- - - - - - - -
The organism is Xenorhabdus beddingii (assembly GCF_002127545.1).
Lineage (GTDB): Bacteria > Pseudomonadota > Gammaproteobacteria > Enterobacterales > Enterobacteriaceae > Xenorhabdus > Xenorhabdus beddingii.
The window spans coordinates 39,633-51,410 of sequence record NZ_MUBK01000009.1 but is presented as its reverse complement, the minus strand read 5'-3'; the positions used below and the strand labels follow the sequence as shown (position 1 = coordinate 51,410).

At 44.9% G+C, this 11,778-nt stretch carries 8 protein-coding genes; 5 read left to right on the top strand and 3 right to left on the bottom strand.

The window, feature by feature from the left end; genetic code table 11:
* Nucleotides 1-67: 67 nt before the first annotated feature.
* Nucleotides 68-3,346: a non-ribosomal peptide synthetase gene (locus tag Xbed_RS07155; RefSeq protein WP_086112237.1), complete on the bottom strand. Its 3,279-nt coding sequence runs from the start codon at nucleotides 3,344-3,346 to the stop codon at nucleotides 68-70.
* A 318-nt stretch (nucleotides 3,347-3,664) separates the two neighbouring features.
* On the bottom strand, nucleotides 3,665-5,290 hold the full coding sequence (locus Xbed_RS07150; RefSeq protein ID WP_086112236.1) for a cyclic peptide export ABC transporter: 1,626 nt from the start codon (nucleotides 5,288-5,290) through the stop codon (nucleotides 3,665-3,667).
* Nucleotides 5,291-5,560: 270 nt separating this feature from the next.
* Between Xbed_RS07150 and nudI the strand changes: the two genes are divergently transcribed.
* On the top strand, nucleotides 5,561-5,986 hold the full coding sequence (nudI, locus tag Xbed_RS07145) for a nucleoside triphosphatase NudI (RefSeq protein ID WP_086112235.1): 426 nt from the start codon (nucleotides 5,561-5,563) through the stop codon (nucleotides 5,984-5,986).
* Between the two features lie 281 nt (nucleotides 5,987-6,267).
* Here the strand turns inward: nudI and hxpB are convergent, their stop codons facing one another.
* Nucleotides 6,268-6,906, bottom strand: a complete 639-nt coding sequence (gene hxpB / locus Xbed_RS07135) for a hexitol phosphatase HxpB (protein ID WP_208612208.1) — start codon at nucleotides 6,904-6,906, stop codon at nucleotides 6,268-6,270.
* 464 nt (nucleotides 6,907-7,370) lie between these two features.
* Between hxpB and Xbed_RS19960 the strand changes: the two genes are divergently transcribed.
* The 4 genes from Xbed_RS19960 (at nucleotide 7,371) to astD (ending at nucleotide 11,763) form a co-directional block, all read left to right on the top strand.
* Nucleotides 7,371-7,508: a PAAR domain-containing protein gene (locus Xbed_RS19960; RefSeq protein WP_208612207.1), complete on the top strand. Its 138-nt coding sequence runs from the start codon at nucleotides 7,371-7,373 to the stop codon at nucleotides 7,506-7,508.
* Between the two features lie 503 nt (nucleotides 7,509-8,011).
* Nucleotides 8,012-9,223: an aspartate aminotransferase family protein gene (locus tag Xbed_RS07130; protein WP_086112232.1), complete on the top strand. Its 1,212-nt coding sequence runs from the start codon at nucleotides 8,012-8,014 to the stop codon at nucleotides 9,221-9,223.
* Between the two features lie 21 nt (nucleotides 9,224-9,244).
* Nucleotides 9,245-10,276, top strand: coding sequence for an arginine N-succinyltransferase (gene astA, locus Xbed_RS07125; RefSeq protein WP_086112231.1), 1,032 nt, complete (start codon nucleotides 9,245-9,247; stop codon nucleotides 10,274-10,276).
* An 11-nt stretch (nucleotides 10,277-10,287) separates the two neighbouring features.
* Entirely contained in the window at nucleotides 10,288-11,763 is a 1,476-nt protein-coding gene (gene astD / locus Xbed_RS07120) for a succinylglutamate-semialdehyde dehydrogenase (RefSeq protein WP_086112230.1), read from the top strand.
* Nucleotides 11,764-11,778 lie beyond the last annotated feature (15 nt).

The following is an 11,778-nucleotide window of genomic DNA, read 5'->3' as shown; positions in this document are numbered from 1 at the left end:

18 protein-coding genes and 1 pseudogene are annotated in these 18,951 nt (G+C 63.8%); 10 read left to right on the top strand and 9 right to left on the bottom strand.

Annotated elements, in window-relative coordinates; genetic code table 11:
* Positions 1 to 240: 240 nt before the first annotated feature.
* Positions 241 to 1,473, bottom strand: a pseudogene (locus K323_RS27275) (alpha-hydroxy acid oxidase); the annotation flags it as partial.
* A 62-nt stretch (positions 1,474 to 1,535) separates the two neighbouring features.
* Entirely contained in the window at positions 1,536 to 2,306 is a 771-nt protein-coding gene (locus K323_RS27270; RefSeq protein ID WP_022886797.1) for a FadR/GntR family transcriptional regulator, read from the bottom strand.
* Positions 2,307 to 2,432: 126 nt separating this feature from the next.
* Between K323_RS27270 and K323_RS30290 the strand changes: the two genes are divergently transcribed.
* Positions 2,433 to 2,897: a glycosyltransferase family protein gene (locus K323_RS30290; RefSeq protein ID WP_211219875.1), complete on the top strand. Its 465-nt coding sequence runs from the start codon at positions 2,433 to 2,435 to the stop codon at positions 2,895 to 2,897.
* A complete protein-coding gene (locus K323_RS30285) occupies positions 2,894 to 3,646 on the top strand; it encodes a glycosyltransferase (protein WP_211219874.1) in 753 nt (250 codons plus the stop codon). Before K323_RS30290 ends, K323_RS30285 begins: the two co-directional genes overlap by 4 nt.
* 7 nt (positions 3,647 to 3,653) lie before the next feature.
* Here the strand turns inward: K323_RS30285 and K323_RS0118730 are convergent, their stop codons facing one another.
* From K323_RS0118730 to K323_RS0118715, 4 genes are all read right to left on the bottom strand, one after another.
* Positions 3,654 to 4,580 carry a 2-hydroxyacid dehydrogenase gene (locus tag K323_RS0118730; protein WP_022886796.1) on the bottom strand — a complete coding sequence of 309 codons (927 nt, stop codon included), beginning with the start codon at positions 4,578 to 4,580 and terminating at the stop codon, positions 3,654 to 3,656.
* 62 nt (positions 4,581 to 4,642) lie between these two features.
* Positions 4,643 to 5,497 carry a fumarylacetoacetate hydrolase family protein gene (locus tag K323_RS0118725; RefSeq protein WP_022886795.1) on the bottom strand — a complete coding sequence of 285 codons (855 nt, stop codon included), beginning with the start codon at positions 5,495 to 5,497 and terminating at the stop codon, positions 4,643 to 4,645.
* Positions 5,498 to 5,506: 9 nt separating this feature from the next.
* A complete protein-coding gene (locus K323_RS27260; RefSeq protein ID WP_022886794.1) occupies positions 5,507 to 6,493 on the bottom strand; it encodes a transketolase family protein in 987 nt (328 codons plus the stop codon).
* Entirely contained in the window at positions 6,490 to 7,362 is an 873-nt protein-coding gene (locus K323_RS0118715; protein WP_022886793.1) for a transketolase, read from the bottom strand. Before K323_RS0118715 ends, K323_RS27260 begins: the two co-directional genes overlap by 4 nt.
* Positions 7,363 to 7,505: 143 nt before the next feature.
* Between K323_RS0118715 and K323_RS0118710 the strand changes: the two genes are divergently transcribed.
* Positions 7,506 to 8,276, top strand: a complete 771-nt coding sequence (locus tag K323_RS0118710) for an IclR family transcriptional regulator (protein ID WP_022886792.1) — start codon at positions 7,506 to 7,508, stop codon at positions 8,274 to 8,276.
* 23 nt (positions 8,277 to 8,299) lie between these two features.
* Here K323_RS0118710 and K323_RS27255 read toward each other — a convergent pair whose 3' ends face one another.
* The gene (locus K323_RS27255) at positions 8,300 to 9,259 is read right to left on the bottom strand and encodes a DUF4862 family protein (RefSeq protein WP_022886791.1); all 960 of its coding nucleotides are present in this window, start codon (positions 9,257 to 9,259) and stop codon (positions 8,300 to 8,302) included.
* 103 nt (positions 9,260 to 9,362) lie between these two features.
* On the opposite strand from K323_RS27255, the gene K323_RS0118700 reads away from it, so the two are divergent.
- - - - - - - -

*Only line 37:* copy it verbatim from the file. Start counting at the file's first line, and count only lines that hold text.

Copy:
* A complete protein-coding gene (locus K323_RS30285) occupies positions 2,894 to 3,646 on the top strand; it encodes a glycosyltransferase (protein WP_211219874.1) in 753 nt (250 codons plus the stop codon). Before K323_RS30290 ends, K323_RS30285 begins: the two co-directional genes overlap by 4 nt.